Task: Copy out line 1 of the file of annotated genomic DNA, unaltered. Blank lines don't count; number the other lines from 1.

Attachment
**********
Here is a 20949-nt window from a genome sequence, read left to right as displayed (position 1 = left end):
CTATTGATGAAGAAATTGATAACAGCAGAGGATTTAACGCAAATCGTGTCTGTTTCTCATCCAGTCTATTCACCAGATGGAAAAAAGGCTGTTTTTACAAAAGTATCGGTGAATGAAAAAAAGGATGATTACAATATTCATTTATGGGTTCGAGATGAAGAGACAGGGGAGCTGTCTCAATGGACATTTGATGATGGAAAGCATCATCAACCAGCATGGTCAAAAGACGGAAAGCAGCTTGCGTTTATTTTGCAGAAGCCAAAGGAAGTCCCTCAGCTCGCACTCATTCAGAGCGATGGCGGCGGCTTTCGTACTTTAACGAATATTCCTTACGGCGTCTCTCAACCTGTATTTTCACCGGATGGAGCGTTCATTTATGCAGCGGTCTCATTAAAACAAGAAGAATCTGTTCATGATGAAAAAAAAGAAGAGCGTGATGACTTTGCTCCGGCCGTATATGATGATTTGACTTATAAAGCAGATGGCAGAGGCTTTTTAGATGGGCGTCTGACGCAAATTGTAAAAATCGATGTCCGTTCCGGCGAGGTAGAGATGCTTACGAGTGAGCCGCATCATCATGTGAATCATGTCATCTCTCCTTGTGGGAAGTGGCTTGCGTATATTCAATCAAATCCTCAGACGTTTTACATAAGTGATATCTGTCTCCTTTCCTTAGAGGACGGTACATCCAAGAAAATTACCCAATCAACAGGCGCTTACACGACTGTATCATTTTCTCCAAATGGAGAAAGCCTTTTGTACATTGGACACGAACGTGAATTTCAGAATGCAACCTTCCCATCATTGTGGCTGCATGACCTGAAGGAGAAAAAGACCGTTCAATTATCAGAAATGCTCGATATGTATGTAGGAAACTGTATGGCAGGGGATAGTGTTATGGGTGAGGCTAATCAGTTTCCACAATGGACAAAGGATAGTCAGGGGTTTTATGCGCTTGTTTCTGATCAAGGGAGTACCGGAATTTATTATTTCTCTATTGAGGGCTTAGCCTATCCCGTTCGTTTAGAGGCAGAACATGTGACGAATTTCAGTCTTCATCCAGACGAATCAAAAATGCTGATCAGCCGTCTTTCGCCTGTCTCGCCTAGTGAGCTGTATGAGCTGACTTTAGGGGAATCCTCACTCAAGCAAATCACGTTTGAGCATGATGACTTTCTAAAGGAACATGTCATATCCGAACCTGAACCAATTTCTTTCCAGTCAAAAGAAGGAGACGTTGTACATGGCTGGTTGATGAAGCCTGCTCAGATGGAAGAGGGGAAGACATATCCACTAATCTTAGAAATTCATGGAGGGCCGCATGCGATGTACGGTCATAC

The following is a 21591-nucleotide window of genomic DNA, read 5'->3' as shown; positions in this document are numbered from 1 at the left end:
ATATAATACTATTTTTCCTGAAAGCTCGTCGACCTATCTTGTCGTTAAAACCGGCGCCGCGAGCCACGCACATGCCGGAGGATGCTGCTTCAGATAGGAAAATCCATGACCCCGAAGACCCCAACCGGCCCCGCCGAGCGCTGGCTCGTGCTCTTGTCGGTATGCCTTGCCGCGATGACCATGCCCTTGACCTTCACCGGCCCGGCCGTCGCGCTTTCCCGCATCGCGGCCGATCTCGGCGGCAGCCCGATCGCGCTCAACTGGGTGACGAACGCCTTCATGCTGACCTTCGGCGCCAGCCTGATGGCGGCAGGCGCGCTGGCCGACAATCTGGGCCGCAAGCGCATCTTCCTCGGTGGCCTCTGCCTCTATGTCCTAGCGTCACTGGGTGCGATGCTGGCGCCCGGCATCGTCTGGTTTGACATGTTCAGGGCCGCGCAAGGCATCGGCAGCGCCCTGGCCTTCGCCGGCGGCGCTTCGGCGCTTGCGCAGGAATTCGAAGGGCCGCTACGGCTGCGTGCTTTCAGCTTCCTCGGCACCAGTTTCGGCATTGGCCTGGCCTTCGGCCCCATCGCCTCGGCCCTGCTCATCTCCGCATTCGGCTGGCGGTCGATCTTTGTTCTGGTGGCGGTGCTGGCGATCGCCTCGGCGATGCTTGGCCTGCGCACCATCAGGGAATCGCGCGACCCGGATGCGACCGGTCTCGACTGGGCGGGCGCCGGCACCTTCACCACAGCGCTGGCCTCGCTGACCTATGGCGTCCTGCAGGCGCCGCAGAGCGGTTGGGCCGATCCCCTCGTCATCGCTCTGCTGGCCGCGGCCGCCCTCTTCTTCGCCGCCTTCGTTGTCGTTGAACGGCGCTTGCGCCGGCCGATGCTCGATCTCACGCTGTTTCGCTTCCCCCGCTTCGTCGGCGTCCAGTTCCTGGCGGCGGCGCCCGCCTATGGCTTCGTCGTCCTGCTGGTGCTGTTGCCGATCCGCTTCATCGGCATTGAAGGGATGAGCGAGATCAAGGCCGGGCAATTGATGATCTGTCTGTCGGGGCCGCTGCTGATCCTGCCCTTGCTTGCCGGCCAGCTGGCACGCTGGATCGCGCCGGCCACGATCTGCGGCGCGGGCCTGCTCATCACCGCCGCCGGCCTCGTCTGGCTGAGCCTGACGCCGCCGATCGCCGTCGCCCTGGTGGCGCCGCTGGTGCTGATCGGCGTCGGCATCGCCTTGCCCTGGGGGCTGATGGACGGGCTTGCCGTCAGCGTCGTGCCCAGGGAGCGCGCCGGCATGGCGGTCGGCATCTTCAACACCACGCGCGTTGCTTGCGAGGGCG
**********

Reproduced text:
Here is a 20949-nt window from a genome sequence, read left to right as displayed (position 1 = left end):